Cedar Tree Institute is ‘Dancing for the Earth’

Carrie Biolo plays the “icelophone” as part of a musical and dance performance she and Maria Formolo put on during the 2016 Glacier Glide, a winter art show held annually at Presque Isle in Marquette. The two will make a similar performance Thursday as part of their “Dancing for the Earth” project. The event, to be held near the Presque Isle pavilion, is presented by the Cedar Tree Institute and will celebrate the work nonprofits to do to protect the environment. (Photo by Selena Hautamaki, huelessflower.com)

MARQUETTE — Celebrating nature and the environmental work performed by nonprofits is the focus of an event Thursday, set at one of Marquette’s most revered and cherished natural settings, Presque Isle Park.

“Dancing for the Earth,” organized by Maria Formolo and Carrie Biolo, is a musical and dance performance series that features different nonprofit organizations and their efforts to protect and celebrate the environment.

The Cedar Tree Institute — a nonprofit that provides services and initiates projects in the areas of mental health, religion and the environment — will present the Dancing for the Earth event, set for 7 to 8 p.m. Thursday, the day of the first full moon of the year, organizers said.

“Often overlooked and underfunded, nonprofit efforts to preserve and protect the environment of the U.P. represent a unique and prophetic contribution to making our landscape and her peoples a great place to call home,” Jon Magnuson, executive director of the Cedar Tree Institute, said in an email.

The event, which Magnuson described as an “evening of magic like nothing you have ever witnessed,” will highlight the institute’s ongoing environmental projects with faith communities and Native American tribes.

Hot chocolate and snacks will be provided at the Presque Isle Pavilion, along with music from singer and composer Jerry Mills, which will be followed by Formolo and Biolo’s outdoor musical dance performance nearby.

The event is free, but donations are welcome.

Formolo said she and Biolo have collaborated for many years, and last year joined together for a 100-day project they called “Running Towards the Light,” during which they committed to playing music and dancing in natural settings — regardless of weather conditions.

“One of the most exciting ones was (with) about a 40-mile per hour wind, and I had an umbrella by the lake. It was magnificent and it was … very spiritual for us,” said Formolo, who teaches dance at Northern Michigan University.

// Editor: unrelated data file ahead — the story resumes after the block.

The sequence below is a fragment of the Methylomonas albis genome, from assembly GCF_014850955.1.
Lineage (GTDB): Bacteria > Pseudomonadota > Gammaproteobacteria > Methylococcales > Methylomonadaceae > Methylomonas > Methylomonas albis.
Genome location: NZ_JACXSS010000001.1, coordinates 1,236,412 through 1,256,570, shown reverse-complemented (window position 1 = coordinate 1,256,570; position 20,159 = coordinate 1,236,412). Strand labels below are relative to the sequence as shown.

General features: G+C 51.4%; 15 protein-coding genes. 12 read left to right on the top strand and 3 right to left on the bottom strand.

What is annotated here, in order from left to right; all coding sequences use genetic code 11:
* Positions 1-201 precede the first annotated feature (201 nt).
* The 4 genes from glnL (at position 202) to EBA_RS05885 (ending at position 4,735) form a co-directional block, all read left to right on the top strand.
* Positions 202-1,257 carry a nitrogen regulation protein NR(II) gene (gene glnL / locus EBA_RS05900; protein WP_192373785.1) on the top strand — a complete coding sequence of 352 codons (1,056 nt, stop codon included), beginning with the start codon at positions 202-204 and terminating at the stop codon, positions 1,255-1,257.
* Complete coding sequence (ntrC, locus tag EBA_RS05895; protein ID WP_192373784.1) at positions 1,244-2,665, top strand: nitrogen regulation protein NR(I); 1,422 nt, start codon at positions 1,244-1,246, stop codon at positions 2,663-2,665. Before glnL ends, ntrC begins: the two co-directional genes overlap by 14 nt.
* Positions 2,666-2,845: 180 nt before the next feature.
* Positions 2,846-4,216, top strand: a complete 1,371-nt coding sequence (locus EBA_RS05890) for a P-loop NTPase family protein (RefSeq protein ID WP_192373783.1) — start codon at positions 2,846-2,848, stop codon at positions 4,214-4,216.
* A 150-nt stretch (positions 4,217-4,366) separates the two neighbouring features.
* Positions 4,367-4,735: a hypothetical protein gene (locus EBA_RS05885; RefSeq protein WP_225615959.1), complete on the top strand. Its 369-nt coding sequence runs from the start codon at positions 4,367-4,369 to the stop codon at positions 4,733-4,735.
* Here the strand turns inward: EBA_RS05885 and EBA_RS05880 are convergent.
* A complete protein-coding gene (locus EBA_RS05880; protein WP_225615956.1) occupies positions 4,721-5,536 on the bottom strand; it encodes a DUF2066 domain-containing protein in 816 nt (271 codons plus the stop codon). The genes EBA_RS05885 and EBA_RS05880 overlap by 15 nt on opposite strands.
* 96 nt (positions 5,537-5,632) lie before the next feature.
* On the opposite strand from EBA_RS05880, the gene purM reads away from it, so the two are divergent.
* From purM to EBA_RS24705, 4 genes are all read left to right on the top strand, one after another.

Some may recall their three-hour show at the 2016 Glacier Glide, an annual winter art show held by the Lake Superior Art Association, when the pair took third place. At that competition, Biolo played gongs hanging from trees and the “icelophone,” a musical instrument she made from blocks of ice using the same concept as a xylophone.

“Everything makes music, everything makes sound,” Biolo said. “Like the ice … I have some bars picked out that I’ve been tuning that I think have good resonance — and Thursday looks like it will be cold.”

Biolo, who described herself as a “classically trained percussionist,” said she first made the icelophone last year.

“It was after so many days of being cold and … I love playing on ice when I’m out in the woods, so I thought, ‘Oh, I should make an instrument out of ice,'” she said. “When it’s 5 degrees you can freeze a big chunk of ice in six hours.”

Formolo, who danced professionally and was an artistic director for 33 years in Canada, said the two performed earlier this winter in a snowstorm as part of the series, with that event highlighting Save the Wild U.P.’s efforts. She expects Thursday’s performance to be about 30 minutes.

“There’s something different about putting the art, you know — the music and the movement — with nature because you are dancing with the trees, with the wind,” Formolo said. “It’s very different than a theater performance. For me, it’s where the arts always originated from — spirituality and the natural environment. So it’s interesting, as we learn more about our planet, we see how integrated we all are, how interdependent we are.”

Ryan Jarvi can be reached at 906-228-2500, ext. 270. His email address is rjarvi@miningjournal.net.